Dr. M.J. Bazos, MD.
Ovarian cysts are fluid filled structures that
develop in the ovary. Ovarian cysts develop with every menstrual cycle. Fluid
collects around developing eggs; one egg becomes “dominant” and that
egg ovulates (leaves the ovary and goes into the fallopian tube). The ovulated
egg leaves a cyst behind in the ovary. This cyst is usually 2–3
centimeters (1–2 inches) in diameter. This type of cyst is called a
“physiologic cyst,” “follicular cyst,” or “simple
cyst.” If the cyst remains a normal size, it does not cause any symptoms.
If the cyst grows larger, 4 centimeters or larger, it can cause pain.
Symptomatic cysts are very common; in most cases, the cyst and symptoms will
resolve without any treatment. Occasionally, cysts can bleed into themselves. A
very small blood vessel in the wall of the cyst breaks, and the blood goes into
the cyst. These are called “hemorrhagic cysts” and sometimes are
more painful. Hemorrhagic cysts are common as well. Occasionally, hemorrhagic
cysts can rupture, and the blood goes into the abdominal cavity. No blood is
seen out of the vagina. If a cyst ruptures, it is usually very painful.
Hemorrhagic cysts that rupture are less common. Most hemorrhagic cysts are
selflimiting; some need surgical intervention (see below). Even if the
hemorrhagic cyst ruptures, in many cases it will resolve without surgery.
Sometimes surgery is necessary. Another condition that can occur with ovarian
cysts is “torsion” or twisting of the ovary and fallopian tube. If
the ovary and tube twist a little, this can cause pain, but it is not dangerous.
If the ovary and tube twist completely around, this is very painful and
immediate surgical treatment is necessary. Cysts are usually diagnosed by pelvic
ultrasound. This is a painless test in which the ovaries, fallopian tubes, and
uterus can be seen so the cyst can be confirmed. If the cyst appears to be
“clear” inside, the diagnosis of a physiologic cyst is made. If the
cyst is not clear inside, then it is possible a hemorrhagic cyst is
Living With Your
Ovarian cysts can cause
pelvic pain. The pain can be sharp, dull, or feel like pressure. It may be
localized to one side of the abdomen, or it may be more diffuse across the lower
abdomen. Activity such as walking, exercise, or intercourse will often make the
pain worse. Usually bladder or bowel habits are not affected, although sometimes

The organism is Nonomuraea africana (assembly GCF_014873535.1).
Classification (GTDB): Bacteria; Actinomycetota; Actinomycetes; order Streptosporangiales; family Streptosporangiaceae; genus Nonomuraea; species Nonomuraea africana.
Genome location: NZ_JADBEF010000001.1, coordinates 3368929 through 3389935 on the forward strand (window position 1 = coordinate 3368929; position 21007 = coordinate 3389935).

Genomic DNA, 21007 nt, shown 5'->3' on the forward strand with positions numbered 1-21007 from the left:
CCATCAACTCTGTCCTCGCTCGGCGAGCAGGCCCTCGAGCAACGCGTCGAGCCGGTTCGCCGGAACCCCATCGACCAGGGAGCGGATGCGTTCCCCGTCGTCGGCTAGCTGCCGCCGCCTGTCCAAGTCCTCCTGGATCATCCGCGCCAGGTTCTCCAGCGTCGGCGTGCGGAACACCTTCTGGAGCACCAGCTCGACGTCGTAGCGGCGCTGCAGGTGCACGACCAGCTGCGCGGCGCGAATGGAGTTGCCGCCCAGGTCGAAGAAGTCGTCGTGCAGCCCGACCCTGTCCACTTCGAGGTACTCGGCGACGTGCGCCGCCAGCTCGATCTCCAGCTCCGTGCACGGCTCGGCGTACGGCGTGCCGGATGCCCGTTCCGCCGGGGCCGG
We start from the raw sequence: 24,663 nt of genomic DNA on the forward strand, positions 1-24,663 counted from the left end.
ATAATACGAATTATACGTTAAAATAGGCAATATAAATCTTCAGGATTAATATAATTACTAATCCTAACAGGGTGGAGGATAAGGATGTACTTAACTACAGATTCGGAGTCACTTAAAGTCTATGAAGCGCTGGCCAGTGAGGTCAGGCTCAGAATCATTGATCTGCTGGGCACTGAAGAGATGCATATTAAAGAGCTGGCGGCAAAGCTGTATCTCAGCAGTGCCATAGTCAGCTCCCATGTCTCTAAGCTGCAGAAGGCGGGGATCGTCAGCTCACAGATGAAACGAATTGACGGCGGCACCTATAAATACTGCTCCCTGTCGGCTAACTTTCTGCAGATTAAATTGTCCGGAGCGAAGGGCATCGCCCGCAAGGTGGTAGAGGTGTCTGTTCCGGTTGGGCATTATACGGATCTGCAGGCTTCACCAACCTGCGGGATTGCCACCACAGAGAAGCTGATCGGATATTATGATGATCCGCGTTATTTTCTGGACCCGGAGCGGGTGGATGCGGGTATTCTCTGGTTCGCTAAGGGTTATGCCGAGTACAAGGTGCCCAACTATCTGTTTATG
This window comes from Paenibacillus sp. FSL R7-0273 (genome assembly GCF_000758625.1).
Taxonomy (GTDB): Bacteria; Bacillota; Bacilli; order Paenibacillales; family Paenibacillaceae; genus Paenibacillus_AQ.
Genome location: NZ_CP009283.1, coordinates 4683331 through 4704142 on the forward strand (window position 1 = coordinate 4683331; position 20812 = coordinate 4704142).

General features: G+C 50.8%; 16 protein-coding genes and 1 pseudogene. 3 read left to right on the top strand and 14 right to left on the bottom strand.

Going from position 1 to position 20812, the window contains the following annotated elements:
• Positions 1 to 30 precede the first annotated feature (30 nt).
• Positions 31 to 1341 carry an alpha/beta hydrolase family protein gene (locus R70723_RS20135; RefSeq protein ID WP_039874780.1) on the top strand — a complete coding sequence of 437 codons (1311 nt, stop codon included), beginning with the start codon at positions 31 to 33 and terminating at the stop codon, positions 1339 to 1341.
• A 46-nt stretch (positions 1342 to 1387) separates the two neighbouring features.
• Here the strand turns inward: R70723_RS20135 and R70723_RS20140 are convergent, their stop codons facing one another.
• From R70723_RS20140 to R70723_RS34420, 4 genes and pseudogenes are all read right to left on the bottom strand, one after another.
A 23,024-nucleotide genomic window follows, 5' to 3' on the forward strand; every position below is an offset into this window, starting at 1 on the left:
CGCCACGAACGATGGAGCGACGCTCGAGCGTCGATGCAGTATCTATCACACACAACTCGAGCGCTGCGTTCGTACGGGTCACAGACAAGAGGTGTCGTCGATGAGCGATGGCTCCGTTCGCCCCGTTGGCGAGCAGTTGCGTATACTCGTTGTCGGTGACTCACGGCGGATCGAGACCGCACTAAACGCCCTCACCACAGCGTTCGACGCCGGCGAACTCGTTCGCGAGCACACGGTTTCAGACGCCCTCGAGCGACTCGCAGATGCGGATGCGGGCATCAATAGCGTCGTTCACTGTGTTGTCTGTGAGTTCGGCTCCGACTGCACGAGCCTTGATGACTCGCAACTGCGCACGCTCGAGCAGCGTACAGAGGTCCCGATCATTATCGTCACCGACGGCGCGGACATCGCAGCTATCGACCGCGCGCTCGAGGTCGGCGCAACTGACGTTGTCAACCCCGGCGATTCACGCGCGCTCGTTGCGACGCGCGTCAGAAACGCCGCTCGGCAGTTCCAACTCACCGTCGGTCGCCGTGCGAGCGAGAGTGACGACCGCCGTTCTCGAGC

pelvic pain can cause urinary frequency (make you feel like you need to empty
your bladder more often). Usually, the appetite is not affected unless the pain
is severe. If the pain is from a physiologic cyst or from a hemorrhagic cyst, it
will usually resolve in a few days up to 10–14 days (by the next period).
If the pain is from a ruptured hemorrhagic cyst or an ovarian cyst that is
twisting, the pain usually worsens until it is extremely severe, necessitating
you have a physiologic cyst that grew larger than it should have, usually no
treatment is necessary except to decrease the pain. Ibuprofen can be taken to
decrease the pain: 400 milligrams every 4 hours or 600 milligrams every 6 hours
or 800 milligrams every 8 hours. (Obviously, do not take ibuprofen if you have
been told you should not take it because of a medical condition, an allergy to
it, or because it is incompatible with another medication you are taking.)
Sometimes a prescription pain medication will be prescribed if ibuprofen does
not relieve the pain enough or cannot be taken. Sometimes a warm bath or heating
pad can help lessen the discomfort. Often a follow-up pelvic ultrasound will be
recommended to make sure the cyst has resolved. If you have a ruptured or
twisting cyst, you may need laparoscopic surgery. This is a procedure in which a
telescope-like instrument and other instruments are placed into the abdominal
cavity through very small incisions. The cyst can be seen and the bleeding
stopped by cauterizing it. If the ovary and fallopian tube are twisting,
sometimes the ovary and tube can be untwisted, or sometimes the ovary and tube
have to be removed. If you have recurrent ovarian cysts, birth control pills may
be recommended. Birth control pills prevent most ovulation, so cysts do not
• Take ibuprofen 400
milligrams every 4 hours or 600 milligrams every 6 hours or 800 milligrams every
8 hours for pain. (Do not take ibuprofen if have been told you should not take
it because of a medical condition, an allergy to it, or because it is
incompatible with another medication you are
• Sometimes a hot tub or
heating pad can help relieve the
• Refrain from
strenuous activity (e.g., exercise, sexual activity). Activity will make the
When to Call Your
• If the pain gets worse
instead of gradually decreasing.
a fever, or nausea and vomiting develop.